To facilitate our Core i7/X58 motherboard testing, we have been snapping up retail CPU’s from a variety of outlets in the US and Europe. Since most of the users adopting this platform are opting for a Core i7 920 as their mainstay processor, we have been on a buying spree for this particular model while also dropping some hard earned cash for a couple of the 940 and 965XE retail processors.

I purchased my first 920 over three weeks ago from SCAN UK. This particular CPU is a 3838A batch processor, which I proceeded to test in the Foxconn Bloodrage and EVGA X58 SLI motherboards. It’s the same old story really when it comes to clocking, I scoured the forums, spoke with Gary and Kris (who had a head start on me with this platform) and asked them the lowdown of what to expect in terms of voltage related scaling hoping that I had something at least as good if not better than their retail processors.

Like many others out there, I was hoping for a processor that could clock to 4GHz and beyond at fairly low processor core and VTT voltages. This together with an IMC that could handle triple channel speeds well above 1600MHz, actually, make that 2000MHz. The kind of speeds I’d seen posted on various overclocking forums using the 920 processors had voltages just tolerable enough for 24/7 use. I must also add at this point that some of the testing we do on these boards falls well outside the 24/7 bracket. An ever increasing number of boards are released solely with benchmarking in mind, a growing segment of the industry that seems to be on the fringe of demanding complete segregation from mainstream products due to its specialized needs.

A large part of testing these boards involves running both entry-level and high-end components well out of specification ranges, just to see what a particular board can do if pushed or if it will go up in a ball of smoke, something Gary seems to master at times. This may seem trivial to most of our readership, but it’s an ever growing part of the enthusiast sector and somebody around here has to test it, so in comes my need for decent components, especially processors in this case.

While this processor matched the ‘international average’ for core voltage scaling, I discovered that I had to apply ridiculous levels of VTT/Uncore voltage to get it to boot at anything over 185BCLK. A 3.8GHz clock speed fell with relative ease, but pushing up to 4GHz, well that’s where things became real tricky. This processor seems to stop in its tracks with VTT voltage levels over 1.36V (just outside the warranty maximum by the way) or so, causing both of the motherboards to halt during POST with a C1 error.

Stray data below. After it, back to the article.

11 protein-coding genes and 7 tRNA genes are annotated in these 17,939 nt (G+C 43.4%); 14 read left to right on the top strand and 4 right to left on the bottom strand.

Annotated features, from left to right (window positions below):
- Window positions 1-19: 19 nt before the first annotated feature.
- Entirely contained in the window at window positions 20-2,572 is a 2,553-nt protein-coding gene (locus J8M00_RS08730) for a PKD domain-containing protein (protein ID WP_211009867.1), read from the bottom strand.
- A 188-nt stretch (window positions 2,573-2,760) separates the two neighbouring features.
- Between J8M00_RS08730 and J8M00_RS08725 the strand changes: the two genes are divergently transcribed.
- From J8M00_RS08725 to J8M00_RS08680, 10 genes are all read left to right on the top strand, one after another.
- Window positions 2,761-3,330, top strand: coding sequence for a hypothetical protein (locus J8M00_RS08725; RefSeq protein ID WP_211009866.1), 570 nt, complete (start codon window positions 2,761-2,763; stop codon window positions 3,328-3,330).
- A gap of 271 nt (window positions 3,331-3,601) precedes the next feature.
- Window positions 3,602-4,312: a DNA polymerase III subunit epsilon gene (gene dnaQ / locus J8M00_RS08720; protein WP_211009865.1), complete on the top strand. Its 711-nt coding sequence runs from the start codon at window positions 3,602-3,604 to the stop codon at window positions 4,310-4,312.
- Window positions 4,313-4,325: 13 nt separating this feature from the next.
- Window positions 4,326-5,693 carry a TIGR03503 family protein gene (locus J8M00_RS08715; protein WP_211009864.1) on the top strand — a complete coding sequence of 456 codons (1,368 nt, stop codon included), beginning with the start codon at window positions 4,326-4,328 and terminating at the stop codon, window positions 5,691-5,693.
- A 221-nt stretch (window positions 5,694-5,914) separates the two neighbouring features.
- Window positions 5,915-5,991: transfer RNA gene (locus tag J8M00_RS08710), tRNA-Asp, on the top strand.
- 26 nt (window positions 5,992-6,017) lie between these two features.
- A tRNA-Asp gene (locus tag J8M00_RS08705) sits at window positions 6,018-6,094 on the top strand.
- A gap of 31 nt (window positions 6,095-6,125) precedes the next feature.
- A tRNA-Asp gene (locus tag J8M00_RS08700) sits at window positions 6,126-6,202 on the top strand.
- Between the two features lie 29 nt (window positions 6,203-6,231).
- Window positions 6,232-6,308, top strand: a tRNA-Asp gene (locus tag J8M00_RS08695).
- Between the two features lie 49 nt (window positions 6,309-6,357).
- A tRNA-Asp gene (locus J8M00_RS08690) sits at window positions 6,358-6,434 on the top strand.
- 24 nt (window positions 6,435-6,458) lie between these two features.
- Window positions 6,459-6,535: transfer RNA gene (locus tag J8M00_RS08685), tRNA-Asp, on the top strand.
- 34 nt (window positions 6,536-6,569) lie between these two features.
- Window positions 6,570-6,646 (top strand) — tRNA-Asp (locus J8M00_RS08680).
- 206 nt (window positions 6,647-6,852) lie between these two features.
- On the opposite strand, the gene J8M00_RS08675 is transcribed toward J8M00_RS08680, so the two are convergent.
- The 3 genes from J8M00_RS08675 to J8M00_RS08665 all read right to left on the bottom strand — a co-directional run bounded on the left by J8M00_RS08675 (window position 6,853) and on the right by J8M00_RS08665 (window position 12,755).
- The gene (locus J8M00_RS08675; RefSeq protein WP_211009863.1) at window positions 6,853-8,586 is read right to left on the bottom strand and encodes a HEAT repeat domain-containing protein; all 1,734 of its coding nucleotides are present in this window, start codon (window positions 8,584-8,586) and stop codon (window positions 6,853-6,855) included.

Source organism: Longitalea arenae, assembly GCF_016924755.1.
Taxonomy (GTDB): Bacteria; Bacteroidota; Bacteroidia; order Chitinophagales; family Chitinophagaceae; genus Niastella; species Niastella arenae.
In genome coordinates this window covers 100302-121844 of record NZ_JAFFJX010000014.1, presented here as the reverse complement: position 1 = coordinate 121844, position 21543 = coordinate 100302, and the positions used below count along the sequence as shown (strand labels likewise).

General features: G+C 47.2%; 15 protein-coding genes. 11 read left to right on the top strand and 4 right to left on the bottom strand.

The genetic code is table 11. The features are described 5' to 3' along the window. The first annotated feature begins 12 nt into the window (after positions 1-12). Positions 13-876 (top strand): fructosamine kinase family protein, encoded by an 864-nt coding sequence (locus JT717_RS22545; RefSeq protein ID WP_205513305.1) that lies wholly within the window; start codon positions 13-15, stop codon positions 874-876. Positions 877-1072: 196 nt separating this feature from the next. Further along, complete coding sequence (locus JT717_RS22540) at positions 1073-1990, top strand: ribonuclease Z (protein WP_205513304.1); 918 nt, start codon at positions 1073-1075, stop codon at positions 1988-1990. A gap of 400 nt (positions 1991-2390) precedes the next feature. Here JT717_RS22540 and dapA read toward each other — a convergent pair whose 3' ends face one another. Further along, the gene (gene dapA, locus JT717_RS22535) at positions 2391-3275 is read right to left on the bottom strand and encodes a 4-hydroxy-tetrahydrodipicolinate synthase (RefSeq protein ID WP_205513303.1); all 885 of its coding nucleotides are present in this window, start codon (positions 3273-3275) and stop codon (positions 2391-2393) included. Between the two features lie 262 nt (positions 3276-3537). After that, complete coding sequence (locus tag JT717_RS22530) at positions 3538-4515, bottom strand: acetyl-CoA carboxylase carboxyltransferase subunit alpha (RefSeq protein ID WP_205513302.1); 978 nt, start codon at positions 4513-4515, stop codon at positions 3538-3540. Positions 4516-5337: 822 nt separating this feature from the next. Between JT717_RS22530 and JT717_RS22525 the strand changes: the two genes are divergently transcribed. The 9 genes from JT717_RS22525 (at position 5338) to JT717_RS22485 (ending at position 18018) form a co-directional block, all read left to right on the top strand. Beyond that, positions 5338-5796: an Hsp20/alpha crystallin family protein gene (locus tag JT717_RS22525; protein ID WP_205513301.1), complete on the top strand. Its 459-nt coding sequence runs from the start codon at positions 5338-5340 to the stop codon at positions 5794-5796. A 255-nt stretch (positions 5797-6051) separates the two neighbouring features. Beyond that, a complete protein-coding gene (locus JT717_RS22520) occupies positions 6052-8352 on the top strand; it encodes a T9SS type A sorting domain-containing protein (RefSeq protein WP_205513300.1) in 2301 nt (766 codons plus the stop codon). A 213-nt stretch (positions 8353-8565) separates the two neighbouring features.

Manipulating voltages within the OS using motherboard specific software tools can circumvent this condition to an extent, but the voltage has to be ramped up in small steps. Either way, 4GHz stable on this particular processor is way more hassle than it could ever be worth in a 24/7 system so I am stuck at 3.8GHz. Ok, this seems a bit demanding of me, a free 1.2GHz overclock from stock and I’m nowhere near happy! In fact, at this point I was pretty much convinced that both of the motherboards I was testing were duff, not the CPU, especially when I looked over at some of Gary’s early results on the same boards, as well as results of forum members.

I conferred back with Gary on his results, he’s got three retail 920s in his repertoire (with a fourth on its way) and his results are erratic in this department too. One of his processors needs high levels of Vcore to make 4GHz possible, well in excess of 1.50V, and refuses to POST with Bclk ratios set higher than 200, regardless of VTT/Core voltages. The other two (3837A)are better than mine for IMC VTT scaling and can also handle 6GB triple channel memory at 2000+MHz with a little persuasion. Something I found impossible on my 3838A processor with 3GB of memory let alone 6GB. Also, both of his processors allow for 3.8GHz operation at stock or below stock core voltages with VTT near 1.15V. Both processors allow clock speeds to reach about 4.3GHz on 1.45V of VCore, but VTT required is near 1.425V on air cooling with a 2:8 memory ratio, change the memory ratio to 2:10 for DDR3-2000 and VTT requirements hit 1.50V, which also happens to be the maximum amount his processors will allow before throwing up a C1 code on POST.